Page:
The Hanshin Tigers are well into their annual summer jaunt away from Koshien Stadium as they make way for the National High School Baseball Championship. The Tigers, who left the park behind on Aug. 2 and won’t return until Aug. 28, are nine games into the so-called “Road Trip of Death” and have gone 7-2 thus far.

The team is also in first place in the Central League. The next several days, however, will present a threat to their place atop the standings as they face consecutive road series against the second- and third-place teams in the CL.

On a positive note, the Tigers go into this stretch with two foreign players, Matt Murton and Mauro Gomez, hitting well after struggling earlier in the year. Since Aug. 1, Murton is batting .465 with a homer and three RBIs, while Gomez is .394 with two home runs and 11 RBIs.

Pitcher Atsushi Nomi is also on a roll. The Tigers left-hander has won his last four decisions and pitched at least six innings in each of his last five starts. Nomi didn’t allow more than two runs in any game over that span.

Hanshin heads to Jingu Stadium on Friday for the start of a three-game series against the second-place Tokyo Yakult Swallows and their red-hot star Tetsuto Yamada.

The Tigers are 9-7 against the Swallows this year, but have dropped five of their last six against the Birds. Hanshin has also had trouble holding down Yamada and slugging first baseman Kazuhiro Hatakeyama. Yamada is hitting .338 with six home runs against the Tigers, while Hatakeyama is .393 with five long balls.

Hanshin will remain in the capital to take on the Yomiuri Giants at Tokyo Dome from Aug. 18-20. The Tigers are 7-10 against the Kyojin.

Among the Giants, Shinnosuke Abe has posed problems for the Tigers. Abe is hitting .412 with a pair of homers and 12 walks, against two strikeouts, versus Hanshin. The Tigers may also have to deal with pitcher Miles Mikolas, who allowed just two runs over 13 innings, while picking up a pair of wins, in his last two starts against them.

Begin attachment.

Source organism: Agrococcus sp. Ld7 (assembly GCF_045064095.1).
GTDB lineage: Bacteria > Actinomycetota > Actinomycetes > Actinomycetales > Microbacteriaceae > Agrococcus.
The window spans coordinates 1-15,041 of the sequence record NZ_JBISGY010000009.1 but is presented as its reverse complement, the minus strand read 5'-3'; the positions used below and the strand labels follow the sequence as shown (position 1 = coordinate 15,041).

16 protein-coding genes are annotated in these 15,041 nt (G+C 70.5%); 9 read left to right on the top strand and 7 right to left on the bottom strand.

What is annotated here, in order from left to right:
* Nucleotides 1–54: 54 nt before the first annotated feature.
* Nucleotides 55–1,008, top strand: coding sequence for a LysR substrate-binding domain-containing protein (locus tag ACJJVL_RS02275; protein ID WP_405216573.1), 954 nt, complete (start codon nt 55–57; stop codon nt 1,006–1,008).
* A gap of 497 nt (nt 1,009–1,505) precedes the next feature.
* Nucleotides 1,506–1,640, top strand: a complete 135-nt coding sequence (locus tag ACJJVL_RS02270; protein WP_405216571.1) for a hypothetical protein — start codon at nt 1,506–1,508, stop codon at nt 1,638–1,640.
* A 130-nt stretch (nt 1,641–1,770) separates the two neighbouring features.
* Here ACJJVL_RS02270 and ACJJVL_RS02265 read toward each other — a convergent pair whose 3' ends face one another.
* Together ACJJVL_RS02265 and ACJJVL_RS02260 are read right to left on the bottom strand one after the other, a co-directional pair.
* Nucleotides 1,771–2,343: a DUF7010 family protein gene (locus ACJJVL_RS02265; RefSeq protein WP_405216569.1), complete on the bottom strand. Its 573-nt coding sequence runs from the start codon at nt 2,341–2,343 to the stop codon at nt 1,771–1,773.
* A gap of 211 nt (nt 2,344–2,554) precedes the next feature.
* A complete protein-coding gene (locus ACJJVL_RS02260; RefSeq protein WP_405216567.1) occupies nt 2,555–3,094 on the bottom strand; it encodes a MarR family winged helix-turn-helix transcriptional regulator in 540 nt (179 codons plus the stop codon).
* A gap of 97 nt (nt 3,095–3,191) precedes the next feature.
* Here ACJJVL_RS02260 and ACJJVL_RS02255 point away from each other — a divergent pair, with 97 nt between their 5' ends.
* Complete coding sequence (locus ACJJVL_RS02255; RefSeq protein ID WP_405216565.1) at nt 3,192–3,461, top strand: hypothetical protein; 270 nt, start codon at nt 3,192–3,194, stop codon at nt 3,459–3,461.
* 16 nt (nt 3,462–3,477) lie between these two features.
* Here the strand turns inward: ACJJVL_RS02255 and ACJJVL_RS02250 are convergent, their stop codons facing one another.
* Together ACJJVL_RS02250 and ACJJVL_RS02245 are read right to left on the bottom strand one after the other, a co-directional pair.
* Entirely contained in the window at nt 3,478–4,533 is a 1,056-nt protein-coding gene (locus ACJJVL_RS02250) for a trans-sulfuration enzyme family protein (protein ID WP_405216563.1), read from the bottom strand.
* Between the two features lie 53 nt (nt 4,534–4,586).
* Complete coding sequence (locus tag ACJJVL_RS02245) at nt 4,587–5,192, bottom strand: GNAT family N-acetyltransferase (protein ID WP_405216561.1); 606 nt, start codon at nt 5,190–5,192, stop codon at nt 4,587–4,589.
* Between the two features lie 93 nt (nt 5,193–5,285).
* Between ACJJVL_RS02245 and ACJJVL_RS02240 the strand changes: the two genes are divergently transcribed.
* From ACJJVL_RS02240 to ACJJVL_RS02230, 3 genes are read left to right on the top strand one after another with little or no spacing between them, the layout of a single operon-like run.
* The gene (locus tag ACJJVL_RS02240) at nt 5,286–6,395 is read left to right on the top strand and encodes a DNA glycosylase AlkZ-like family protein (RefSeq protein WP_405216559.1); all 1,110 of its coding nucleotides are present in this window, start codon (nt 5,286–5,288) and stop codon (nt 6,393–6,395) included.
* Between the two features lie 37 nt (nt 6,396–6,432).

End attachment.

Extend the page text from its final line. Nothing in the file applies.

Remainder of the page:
Because of the premium the NPB playoff system places on winning the pennant, the next six games could go a long way toward the Tigers’ hopes of a Central League title and the right to host each game in the Climax Series Final Stage.

No no-nos: Hisashi Iwakuma’s no-hitter for the Seattle Mariners on Wednesday night was the fourth no-no in the major leagues this season. It was also the third by a Japanese pitcher in the majors — Hideo Nomo threw two during his career.

Japan is still waiting for its first no-hitter this season. The last NPB no-hitter was thrown by the Seibu Lions’ Takayuki Kishi on May 2, 2014, against the Chiba Lotte Marines.

There was one NPB no-hitter in 2013 and only Kishi’s in 2014. The majors saw eight during those two seasons. Japan experienced a surge in 2012 with three, but that came after a six-year dry spell.

Perfect games are even more scarce. The last was by Yomiuri right-hander Hiromi Makihara against the Hiroshima Carp on May 18, 1994.

Triple threat: Barring a few collapses, Japan won’t see a Triple Crown winner this year — the last was the Fukuoka Daiei Hawks’ Nobuhiko Matsunaka in 2004. While no one player will sweep the batting average, home run and RBI titles, two teams just might.

Entering Friday’s games, Tokyo Yakult Swallows players led the three categories in the Central League. Shingo Kawabata was the batting leader at .336, Yamada had 26 home runs and Hatakeyama was tops with 80 RBIs.

The Lions have their claws sunk in on the PL side, with Shogo Akiyama leading all batters with a .373 average and Takeya Nakamura pulling double duty with 32 home runs and 103 RBIs.

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